In the dark.

Dear friends,

While millions of folks in the eastern U.S. sit in the dark, I am happily illuminated. But recently, I’ve been re-thinking what it means to be “in the dark.”

You see, I’m running again. I’ve always been a morning runner and since I re-started my routine a month ago, it’s been pitch black at 6:00 am when I head out.  (Perhaps this will change after we roll the clocks back on Sunday?)

I ran alone in the dark for years in my Oklahoma hometown.  The difference is that back then I was running along the streets of my hometown (streets I knew well and on which I grew up playing hide-and-seek with my childhood friends long after dark on summer nights) and those streets were mostly well-lit.

Here, there are no street lights. Our housing addition is far outside the city limits, the lots are quite large, and the houses are very spread out. Even when porch lights are on, they cast a faint glow roadside.

I’m not afraid. I never have been, especially not back home, where at least 20 people I knew were always within shouting distance. Back home, the only thing I ever had to worry about was the occasional mouthy dog or stray skunk. A few times, inattentive drivers caused me to jump in the ditch when they came too close, but I ran for years in the wee hours of the morning without incident.

Here, I’ve mostly noticed how different it feels to run without benefit of street lights. Obviously, it’s really dark. Like, easy-to-trip dark. And when you can’t see anything, your hearing is magnified. The pat-pat-pat of my own feet fills my ears. My loud and strained respiration going uphill and my soft and steady breath going downhill are my only soundtrack. The occasional squirrel (rabbit?) scampering through the woods beyond my sight is as noisy as a passel of kids in a leaf pile and can be quite startling.

Back home, I used to pass time by counting cars. During a four-mile run through my hometown, I encountered anywhere from one dozen to three dozen cars. Here, I might encounter half a dozen cars in a week of four-mile runs. Back home, I used to think “I had no idea this many people drive around this early. I wonder where they work?” Here, I ponder “Why isn’t anyone out and about?”

It’s a strange sensation — this diminished eyesight accompanied by amplified hearing while running on a road in what feels like the middle of nowhere. It has the effect of removing all the clutter from my brain. I can’t explain it except to say my mind is clear. I don’t think about work. I don’t think about the kids or the bills or tomorrow’s supper or anything except putting one foot in front of the other. Because there’s no visual stimulation, there’s no mental distractions. It’s like meditation, except while running. I find it exceptionally calming and restorative. It makes me think a little darkness always re-calibrates your perspective on the light.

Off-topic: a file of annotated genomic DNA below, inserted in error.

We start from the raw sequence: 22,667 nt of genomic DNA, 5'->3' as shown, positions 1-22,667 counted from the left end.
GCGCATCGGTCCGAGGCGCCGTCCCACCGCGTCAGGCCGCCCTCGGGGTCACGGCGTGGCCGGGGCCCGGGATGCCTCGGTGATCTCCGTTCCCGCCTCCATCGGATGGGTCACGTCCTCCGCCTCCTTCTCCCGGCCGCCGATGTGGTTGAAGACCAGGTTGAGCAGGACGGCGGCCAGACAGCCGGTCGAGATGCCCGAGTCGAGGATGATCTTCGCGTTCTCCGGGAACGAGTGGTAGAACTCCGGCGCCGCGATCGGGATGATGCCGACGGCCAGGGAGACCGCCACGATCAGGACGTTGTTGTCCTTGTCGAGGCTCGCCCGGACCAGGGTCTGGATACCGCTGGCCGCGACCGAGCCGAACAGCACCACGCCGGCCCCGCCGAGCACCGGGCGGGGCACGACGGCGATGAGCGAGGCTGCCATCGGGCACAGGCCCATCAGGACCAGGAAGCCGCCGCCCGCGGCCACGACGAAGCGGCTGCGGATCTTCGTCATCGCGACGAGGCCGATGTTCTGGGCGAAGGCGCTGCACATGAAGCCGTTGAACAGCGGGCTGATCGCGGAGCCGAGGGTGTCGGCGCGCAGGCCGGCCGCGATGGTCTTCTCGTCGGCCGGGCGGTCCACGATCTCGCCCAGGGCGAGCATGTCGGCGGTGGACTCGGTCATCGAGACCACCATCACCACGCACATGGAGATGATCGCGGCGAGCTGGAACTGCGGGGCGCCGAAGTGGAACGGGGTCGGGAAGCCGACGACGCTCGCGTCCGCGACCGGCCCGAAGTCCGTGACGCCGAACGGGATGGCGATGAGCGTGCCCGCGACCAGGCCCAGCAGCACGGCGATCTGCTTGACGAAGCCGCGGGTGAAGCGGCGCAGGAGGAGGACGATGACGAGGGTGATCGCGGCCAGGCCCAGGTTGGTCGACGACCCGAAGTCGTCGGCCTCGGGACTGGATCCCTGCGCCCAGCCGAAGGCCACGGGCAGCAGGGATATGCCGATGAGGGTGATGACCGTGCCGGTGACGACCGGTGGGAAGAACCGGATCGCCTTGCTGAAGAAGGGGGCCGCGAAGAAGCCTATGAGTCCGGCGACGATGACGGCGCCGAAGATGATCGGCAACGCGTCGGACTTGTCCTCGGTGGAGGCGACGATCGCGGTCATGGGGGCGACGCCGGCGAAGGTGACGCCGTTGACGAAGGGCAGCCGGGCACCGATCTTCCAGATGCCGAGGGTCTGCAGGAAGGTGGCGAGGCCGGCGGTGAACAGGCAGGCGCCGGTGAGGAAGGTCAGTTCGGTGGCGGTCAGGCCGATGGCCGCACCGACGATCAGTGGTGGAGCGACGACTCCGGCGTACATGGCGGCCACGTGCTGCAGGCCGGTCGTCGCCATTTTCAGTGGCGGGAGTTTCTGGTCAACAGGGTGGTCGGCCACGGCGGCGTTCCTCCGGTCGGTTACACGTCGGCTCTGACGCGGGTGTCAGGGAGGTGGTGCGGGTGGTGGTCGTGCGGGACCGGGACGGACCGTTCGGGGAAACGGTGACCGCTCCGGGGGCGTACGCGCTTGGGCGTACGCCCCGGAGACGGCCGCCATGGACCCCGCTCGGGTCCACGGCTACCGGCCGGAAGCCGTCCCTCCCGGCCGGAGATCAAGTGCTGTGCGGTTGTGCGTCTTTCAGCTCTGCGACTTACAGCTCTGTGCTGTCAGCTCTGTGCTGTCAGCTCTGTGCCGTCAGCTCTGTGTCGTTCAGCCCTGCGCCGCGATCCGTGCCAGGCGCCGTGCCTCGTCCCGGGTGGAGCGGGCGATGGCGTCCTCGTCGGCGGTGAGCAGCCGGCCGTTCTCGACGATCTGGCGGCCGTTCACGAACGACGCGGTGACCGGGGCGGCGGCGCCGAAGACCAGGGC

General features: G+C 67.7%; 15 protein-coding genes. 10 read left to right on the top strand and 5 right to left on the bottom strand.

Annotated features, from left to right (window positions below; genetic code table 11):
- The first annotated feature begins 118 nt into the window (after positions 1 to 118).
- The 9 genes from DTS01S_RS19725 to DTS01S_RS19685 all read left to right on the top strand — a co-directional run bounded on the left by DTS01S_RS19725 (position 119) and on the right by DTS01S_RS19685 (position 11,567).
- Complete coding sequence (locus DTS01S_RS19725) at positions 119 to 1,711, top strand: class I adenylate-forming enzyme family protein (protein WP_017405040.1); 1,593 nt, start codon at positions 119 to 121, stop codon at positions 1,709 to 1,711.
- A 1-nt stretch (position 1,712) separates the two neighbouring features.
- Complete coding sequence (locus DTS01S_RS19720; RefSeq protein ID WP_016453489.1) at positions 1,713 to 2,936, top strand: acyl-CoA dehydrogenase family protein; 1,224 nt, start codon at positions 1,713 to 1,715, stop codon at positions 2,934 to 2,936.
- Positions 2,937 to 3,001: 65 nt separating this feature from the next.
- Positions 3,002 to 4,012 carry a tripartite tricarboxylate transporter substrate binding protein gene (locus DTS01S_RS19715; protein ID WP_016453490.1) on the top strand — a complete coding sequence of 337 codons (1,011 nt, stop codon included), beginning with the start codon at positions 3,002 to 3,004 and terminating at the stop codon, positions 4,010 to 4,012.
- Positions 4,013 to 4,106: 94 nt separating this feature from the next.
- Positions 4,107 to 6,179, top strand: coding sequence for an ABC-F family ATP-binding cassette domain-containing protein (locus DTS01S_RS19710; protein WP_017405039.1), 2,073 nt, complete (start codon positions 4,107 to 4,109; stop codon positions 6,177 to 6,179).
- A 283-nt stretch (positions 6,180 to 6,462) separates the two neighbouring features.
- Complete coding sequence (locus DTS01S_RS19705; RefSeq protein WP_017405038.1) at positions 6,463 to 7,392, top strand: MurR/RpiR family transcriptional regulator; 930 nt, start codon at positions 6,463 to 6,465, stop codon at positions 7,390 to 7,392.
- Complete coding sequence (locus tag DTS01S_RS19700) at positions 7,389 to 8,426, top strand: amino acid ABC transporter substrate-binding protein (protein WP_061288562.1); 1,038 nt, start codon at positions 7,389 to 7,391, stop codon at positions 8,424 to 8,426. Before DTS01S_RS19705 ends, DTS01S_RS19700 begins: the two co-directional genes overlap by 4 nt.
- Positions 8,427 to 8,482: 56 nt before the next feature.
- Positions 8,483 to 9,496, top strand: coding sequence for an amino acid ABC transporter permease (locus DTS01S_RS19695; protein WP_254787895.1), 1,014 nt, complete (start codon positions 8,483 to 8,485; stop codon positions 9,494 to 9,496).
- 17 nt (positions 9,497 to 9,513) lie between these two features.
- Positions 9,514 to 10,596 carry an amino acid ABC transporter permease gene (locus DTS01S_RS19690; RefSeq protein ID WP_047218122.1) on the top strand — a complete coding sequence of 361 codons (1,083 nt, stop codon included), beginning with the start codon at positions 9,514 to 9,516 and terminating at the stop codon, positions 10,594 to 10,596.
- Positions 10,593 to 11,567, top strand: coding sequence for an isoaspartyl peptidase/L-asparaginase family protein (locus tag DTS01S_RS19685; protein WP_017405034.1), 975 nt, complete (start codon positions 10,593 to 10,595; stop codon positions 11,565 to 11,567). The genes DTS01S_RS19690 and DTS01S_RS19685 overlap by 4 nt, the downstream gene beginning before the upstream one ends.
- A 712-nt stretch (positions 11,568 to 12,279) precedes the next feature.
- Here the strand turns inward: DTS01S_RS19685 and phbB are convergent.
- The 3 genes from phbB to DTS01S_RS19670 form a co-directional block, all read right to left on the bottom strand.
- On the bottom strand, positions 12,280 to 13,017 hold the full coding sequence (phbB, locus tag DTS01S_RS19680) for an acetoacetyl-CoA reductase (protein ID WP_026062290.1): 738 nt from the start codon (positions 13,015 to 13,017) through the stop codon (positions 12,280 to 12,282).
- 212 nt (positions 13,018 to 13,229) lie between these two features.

I bet the unfortunate folks impacted by Hurricane Sandy feel the same way.

With gratitude {for a safe neighborhood, the ability to run, and the pleasure of an early morning meditation},

Joan, who wants you to know she always runs against traffic and was reminded why yesterday morning when an oncoming car cut a corner dreadfully short, prompting some quick footwork into the ditch



  1. I used to have an emotional reaction while driving in early (5AM) to help at a free breakfast offered locally out of a downtown church. The streets were so close to empty until I got close to the church – I felt a little bit like one of only a few people left alive in the world. Very unsettling and eerie. On another level it was also very intimate – to be the “only” one out and about. I felt tender and protective of “my city”.

    You wrap yourself in all sorts of reflective gear, then? Hmmm?

  2. Well . . .
    Back home, I ran for quite a while with nothing reflective until a fellow that I encountered every morning in one of those cars sought me out at a community event to tell me I frightened him because I was so difficult to see. (I had no idea how he knew it was me — I had been running in the dark wearing a hoodie.) Anyway, I bought reflective gear the next day and wore it faithfully from then on.
    Here, I’ve encountered so few cars and my running has been so sporadic, I haven’t gotten in the habit of putting it on. But I’ve been thinking that those hills are probably terribly dangerous (If I’m on the downhill side and somebody is coming over the hill and can’t see me until the last minute), so I promise to start wearing my reflective vest again.

  3. I like working out first thing in the morning but not knowing my new neighborhood well yet makes me hesitant to go out in the dark. I’m glad you didn’t get hit by that car!

  4. Lap swimming creates that kind of sensory-deprived, meditative state. So does yoga if you keep your eyes on a “drishti.” Thank goodness texasdeb told you to wear your reflective gear.

  5. M’del, I’ve never understood how you are such a good swimmer. You ought to sink like a bag of bones. Me, on the other hand . . . I ought to float along the surface, buoyed by my blubber, and I can’t seem to get anywhere except to the bottom. I WANT to be a swimmer, but I gave up years ago after two many instances of floundering and choking on swallowed water.

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